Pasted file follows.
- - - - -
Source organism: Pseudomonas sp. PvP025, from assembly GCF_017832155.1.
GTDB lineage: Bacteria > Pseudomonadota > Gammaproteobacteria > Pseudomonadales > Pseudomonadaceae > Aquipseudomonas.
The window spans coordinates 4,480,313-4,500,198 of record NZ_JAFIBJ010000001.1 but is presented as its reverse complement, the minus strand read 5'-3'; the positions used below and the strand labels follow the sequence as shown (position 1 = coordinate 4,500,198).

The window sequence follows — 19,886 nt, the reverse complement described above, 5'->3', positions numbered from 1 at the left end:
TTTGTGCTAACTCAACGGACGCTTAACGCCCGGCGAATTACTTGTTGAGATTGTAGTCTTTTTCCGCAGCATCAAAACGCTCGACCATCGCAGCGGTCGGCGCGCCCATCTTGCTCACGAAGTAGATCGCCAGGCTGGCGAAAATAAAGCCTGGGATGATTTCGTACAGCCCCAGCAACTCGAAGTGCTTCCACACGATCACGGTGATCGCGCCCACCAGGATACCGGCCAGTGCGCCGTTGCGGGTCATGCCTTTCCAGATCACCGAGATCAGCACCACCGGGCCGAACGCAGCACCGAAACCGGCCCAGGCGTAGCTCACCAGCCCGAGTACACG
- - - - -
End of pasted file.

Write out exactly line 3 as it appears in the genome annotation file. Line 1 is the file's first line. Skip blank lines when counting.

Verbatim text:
The window spans coordinates 4,480,313-4,500,198 of record NZ_JAFIBJ010000001.1 but is presented as its reverse complement, the minus strand read 5'-3'; the positions used below and the strand labels follow the sequence as shown (position 1 = coordinate 4,500,198).